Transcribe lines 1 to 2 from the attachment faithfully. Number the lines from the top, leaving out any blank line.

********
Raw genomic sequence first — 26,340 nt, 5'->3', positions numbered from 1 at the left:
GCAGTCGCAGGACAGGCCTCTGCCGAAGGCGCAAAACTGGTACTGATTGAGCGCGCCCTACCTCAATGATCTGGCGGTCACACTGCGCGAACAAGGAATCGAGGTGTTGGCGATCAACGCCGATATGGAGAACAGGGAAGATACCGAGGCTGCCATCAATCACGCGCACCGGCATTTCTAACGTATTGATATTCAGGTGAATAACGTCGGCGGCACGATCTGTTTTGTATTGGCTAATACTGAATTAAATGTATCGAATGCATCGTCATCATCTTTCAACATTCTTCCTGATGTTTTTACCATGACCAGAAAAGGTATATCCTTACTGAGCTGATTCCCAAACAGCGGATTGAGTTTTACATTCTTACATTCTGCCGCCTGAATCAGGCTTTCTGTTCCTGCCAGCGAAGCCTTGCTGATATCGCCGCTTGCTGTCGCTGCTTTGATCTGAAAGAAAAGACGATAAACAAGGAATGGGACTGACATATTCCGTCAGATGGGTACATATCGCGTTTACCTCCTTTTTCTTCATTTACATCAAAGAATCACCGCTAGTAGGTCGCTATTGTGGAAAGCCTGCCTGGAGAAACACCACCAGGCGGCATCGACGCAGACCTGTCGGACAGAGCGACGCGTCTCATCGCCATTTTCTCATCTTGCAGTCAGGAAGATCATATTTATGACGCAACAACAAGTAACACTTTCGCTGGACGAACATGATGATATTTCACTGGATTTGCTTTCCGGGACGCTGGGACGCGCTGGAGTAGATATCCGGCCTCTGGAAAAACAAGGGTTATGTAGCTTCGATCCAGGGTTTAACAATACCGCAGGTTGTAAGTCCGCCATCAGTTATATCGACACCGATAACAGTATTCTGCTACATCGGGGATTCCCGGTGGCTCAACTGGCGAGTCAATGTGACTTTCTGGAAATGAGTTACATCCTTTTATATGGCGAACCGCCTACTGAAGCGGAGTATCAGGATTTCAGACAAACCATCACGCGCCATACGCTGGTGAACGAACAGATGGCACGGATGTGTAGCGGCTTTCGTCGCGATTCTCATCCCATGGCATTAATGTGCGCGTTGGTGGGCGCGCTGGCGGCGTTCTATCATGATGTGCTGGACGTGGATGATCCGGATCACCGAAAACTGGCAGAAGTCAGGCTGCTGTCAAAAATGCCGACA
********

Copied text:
Raw genomic sequence first — 26,340 nt, 5'->3', positions numbered from 1 at the left:
GCAGTCGCAGGACAGGCCTCTGCCGAAGGCGCAAAACTGGTACTGATTGAGCGCGCCCTACCTCAATGATCTGGCGGTCACACTGCGCGAACAAGGAATCGAGGTGTTGGCGATCAACGCCGATATGGAGAACAGGGAAGATACCGAGGCTGCCATCAATCACGCGCACCGGCATTTCTAACGTATTGATATTCAGGTGAATAACGTCGGCGGCACGATCTGTTTTGTATTGGCTAATACTGAATTAAATGTATCGAATGCATCGTCATCATCTTTCAACATTCTTCCTGATGTTTTTACCATGACCAGAAAAGGTATATCCTTACTGAGCTGATTCCCAAACAGCGGATTGAGTTTTACATTCTTACATTCTGCCGCCTGAATCAGGCTTTCTGTTCCTGCCAGCGAAGCCTTGCTGATATCGCCGCTTGCTGTCGCTGCTTTGATCTGAAAGAAAAGACGATAAACAAGGAATGGGACTGACATATTCCGTCAGATGGGTACATATCGCGTTTACCTCCTTTTTCTTCATTTACATCAAAGAATCACCGCTAGTAGGTCGCTATTGTGGAAAGCCTGCCTGGAGAAACACCACCAGGCGGCATCGACGCAGACCTGTCGGACAGAGCGACGCGTCTCATCGCCATTTTCTCATCTTGCAGTCAGGAAGATCATATTTATGACGCAACAACAAGTAACACTTTCGCTGGACGAACATGATGATATTTCACTGGATTTGCTTTCCGGGACGCTGGGACGCGCTGGAGTAGATATCCGGCCTCTGGAAAAACAAGGGTTATGTAGCTTCGATCCAGGGTTTAACAATACCGCAGGTTGTAAGTCCGCCATCAGTTATATCGACACCGATAACAGTATTCTGCTACATCGGGGATTCCCGGTGGCTCAACTGGCGAGTCAATGTGACTTTCTGGAAATGAGTTACATCCTTTTATATGGCGAACCGCCTACTGAAGCGGAGTATCAGGATTTCAGACAAACCATCACGCGCCATACGCTGGTGAACGAACAGATGGCACGGATGTGTAGCGGCTTTCGTCGCGATTCTCATCCCATGGCATTAATGTGCGCGTTGGTGGGCGCGCTGGCGGCGTTCTATCATGATGTGCTGGACGTGGATGATCCGGATCACCGAAAACTGGCAGAAGTCAGGCTGCTGTCAAAAATGCCGACA